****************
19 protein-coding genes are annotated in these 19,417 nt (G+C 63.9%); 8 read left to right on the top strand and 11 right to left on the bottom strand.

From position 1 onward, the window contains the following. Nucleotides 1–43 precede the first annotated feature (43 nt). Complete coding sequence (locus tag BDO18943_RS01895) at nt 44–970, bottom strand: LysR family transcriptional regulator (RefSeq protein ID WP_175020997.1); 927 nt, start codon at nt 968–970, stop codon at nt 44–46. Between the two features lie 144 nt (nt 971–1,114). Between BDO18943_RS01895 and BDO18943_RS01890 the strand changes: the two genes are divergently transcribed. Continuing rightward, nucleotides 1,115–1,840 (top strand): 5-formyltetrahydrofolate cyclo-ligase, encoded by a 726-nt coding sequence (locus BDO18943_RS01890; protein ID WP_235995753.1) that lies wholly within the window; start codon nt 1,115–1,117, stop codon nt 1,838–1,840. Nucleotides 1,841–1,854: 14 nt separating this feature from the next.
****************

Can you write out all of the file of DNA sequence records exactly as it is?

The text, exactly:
19 protein-coding genes are annotated in these 19,417 nt (G+C 63.9%); 8 read left to right on the top strand and 11 right to left on the bottom strand.

From position 1 onward, the window contains the following. Nucleotides 1–43 precede the first annotated feature (43 nt). Complete coding sequence (locus tag BDO18943_RS01895) at nt 44–970, bottom strand: LysR family transcriptional regulator (RefSeq protein ID WP_175020997.1); 927 nt, start codon at nt 968–970, stop codon at nt 44–46. Between the two features lie 144 nt (nt 971–1,114). Between BDO18943_RS01895 and BDO18943_RS01890 the strand changes: the two genes are divergently transcribed. Continuing rightward, nucleotides 1,115–1,840 (top strand): 5-formyltetrahydrofolate cyclo-ligase, encoded by a 726-nt coding sequence (locus BDO18943_RS01890; protein ID WP_235995753.1) that lies wholly within the window; start codon nt 1,115–1,117, stop codon nt 1,838–1,840. Nucleotides 1,841–1,854: 14 nt separating this feature from the next.